Basic Definition of an Image Map
An image map will contain numerous "hotspots" that will result with a different URI being loaded given the user clicks on the image map. Each hotspot has its own designated URI. Web designers have two methods for setting up an image map: client-side image maps and server-side image maps. The primary use of image maps is to assist with site navigation.

Client-side Image Maps Setup
Typically, you require the following items in your page to actuate the client-side image map.
  1. First you need an object that acts as the image. This object can be defined with the IMG, OBJECT, or INPUT element.
  2. Next, you need to map the hotspots for the image. This is accomplished with the MAP and AREA elements. Specifically, the COORDS attribute of the AREA element defines the region of each hotspot. The MAP tags act as a container for all AREA tags.
  3. Then, you need to establish the hyperlink associated with each hotspot. This is accomplished with the HREF attribute on each of the AREA tags.
  4. You repeat the last two steps for each hotspot (add an AREA tag with the COORDS and HREF attributes).
  5. Finally, you must associate the image with the map.
    • First give the map a name with the NAME attribute on the MAP element.
    • Next, associate the object (image) to the map with the USEMAP attribute. All three elements (IMG, OBJECT, or INPUT) have the USEMAP attribute. Set this attribute to the name given the map (use the fragment identifier #).

Client-side Image Maps Process
Here is what happens when the user interacts with an image map that is set up for client-side processing. All processing occurs on the client.
  1. Given: you have associated the image with the map and you have specified the USEMAP attribute for your image as specified via either the IMG, INPUT or OBJECT element.
  2. First the image (to be used for the map) is rendered via the browser (this is the URI specified in the HREF attribute of one of the IMG, INPUT or OBJECT tags). This image file probably exists on the client but need not be.
  3. The user moves the mouse cursor over the image and clicks inside the image map (the look of the cursor changes as it moves over a hotspot).
  4. The coordinates are captured by the browser.
  5. The coordinates are associated to a hotspot as determined by COORDS attribute of the AREA element.
  6. The URI specified by the HREF attribute of the AREA element will cause a hyperlink to be taken (this is the AREA element related to the hotspot that was clicked).
  7. The document is retrieved and rendered via the browser.

Server-side Image Map Setup
There are two methods to actuate the server-side image map.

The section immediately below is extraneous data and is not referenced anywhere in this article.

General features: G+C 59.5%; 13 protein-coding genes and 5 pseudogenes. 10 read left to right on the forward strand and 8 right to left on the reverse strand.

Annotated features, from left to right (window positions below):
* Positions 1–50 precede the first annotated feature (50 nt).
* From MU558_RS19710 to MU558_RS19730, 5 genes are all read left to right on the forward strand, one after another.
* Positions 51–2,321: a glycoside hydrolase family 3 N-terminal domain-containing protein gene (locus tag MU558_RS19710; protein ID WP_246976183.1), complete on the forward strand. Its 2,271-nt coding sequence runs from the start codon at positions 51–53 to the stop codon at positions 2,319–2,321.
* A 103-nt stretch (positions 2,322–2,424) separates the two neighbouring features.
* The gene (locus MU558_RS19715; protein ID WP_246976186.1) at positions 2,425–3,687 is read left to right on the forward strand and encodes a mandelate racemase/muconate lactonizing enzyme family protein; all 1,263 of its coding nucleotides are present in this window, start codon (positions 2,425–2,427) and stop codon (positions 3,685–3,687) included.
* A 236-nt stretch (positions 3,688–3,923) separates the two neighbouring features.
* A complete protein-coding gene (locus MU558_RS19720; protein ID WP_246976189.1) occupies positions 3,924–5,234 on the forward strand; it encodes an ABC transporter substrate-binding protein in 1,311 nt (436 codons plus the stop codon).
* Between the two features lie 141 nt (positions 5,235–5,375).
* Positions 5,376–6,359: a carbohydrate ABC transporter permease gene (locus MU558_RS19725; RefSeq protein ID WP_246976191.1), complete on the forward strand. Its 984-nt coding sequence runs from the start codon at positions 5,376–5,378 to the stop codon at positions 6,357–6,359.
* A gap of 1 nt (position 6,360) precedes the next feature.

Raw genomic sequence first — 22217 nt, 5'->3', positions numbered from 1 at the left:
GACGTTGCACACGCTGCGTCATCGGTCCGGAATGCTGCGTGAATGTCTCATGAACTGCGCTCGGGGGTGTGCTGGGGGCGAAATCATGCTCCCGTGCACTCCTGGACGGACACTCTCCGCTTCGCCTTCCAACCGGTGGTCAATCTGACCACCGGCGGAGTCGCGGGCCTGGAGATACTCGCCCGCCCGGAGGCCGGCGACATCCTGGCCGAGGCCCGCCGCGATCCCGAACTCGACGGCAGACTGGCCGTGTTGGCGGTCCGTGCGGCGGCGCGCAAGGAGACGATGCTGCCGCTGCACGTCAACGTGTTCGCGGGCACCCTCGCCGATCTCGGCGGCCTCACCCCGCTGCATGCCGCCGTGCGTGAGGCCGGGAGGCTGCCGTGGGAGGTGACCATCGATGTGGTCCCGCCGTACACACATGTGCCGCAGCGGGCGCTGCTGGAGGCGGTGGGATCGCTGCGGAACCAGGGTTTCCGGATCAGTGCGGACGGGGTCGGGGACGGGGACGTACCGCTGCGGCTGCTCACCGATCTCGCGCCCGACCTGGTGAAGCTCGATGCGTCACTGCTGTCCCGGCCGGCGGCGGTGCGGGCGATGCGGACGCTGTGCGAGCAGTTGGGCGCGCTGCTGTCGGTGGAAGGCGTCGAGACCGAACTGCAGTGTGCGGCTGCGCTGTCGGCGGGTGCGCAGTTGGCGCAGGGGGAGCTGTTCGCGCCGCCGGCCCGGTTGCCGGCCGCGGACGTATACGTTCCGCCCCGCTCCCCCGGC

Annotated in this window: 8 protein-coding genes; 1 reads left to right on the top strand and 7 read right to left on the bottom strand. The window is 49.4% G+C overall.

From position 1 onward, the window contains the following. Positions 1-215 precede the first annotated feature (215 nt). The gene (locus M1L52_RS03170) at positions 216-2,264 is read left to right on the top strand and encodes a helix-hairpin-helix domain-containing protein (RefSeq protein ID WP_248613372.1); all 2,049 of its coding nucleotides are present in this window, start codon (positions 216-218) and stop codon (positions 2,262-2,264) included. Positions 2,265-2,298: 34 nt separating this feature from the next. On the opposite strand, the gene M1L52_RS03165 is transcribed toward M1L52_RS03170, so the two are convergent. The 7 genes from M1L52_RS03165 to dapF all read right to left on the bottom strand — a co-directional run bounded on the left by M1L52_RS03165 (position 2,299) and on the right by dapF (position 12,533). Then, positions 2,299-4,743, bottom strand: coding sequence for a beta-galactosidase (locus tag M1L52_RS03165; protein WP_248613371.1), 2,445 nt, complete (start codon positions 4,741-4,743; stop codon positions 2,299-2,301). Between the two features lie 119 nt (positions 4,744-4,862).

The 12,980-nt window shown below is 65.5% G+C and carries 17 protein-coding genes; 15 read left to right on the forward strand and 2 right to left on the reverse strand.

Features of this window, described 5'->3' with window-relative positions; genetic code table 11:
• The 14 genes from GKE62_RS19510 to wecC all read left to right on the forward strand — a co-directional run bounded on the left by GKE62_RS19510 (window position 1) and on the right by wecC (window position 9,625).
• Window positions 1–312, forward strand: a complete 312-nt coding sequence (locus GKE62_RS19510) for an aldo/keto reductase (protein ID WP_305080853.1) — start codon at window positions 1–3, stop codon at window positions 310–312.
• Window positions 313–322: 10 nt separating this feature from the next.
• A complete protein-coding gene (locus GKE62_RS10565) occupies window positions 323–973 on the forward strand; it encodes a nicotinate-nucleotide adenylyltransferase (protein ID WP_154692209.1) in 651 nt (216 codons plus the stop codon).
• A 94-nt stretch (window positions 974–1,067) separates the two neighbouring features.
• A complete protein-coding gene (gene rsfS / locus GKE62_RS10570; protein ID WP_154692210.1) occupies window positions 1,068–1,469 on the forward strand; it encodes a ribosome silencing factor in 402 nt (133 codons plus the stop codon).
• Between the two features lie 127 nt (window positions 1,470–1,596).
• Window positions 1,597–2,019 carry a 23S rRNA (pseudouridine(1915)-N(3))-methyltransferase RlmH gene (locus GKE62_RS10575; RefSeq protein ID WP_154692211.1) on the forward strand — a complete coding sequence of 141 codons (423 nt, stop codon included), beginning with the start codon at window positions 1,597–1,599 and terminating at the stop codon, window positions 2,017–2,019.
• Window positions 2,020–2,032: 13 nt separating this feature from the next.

1. Use the IMG element:
    • In the case of IMG element, the IMG tag must be inside an A (anchor) element and the boolean attribute ISMAP must be set on the IMG tag. In other words, the IMG tag serves as the content of the anchor tags.
    • The anchor elements HREF attribute should point to the URI of a server program that serves to decode the image map.
    • The IMG tag's HREF attribute points to the graphic file (gif, jpeg) that also exists on the server.
    • The IMG tag's ISMAP attribute is set (ismap="ismap").
  2. Use the INPUT element: nearly the same setup as the IMG tag.
    • In the case of INPUT element, the INPUT element must be of type="image".
    • The INPUT tag must be inside an A (anchor) element and the boolean attribute ISMAP must be set on the INPUT tag.
    • The anchor elements HREF attribute should point to the URI of a server program that serves to decode the image map.
    • The INPUT tag's SRC attribute points to the graphic file (gif, jpeg) that also exists on the server.
    • The INPUT tag's ISMAP attribute is set (ismap="ismap").

Server-side Image Map Process (using the IMG Element)
Here is what happens when the user interacts with an image map that is set up for server-side processing.
  1. First the image is rendered via the browser (this is the URI specified in the HREF attribute of the IMG tag). The image probably originated from the same server that will ultimately decode the coordinates.
  2. The user clicks inside the image map.
  3. The coordinates clicked are sent to the Web server along with a request for the URI of the document that is associated with the area clicked in the image. Here is more detail of the step:
    • Screen coordinates are expressed as screen pixel values relative to the image. They will appear in the status bar of your browser.
    • The URI sent to the server is from the HREF attribute of the A element. But before this URI is sent, it will be altered.
    • The browser derives a new URI by appending `?' followed by the x and y coordinates, separated by a comma.
    • The link is then followed using the new URI.
    • For an example:

      Given the HREF attribute of the anchor was initially: http://www.webservices.com/cgi-bin/img01.map

      And your coordinates are x=60, y=400: then the revised URL is:

      http://www.webservices.com/cgi-bin/img01.map?60,400

  4. The server goes into action. It has two jobs. It decodes the coordinates by consulting a file that contains the mapping of coordinates to the associated URI. And second, it sends this URI back to the client.
  5. The Client (browser) receives the URI response and then links to this URI and renders the related document.

Comparison of the Two Methods
Each method for rendering image maps have there advantages. Here is a look at each method. Before you read on, Client-side wins!

Additional comments
Here are some additional comments that may aid with your image map:

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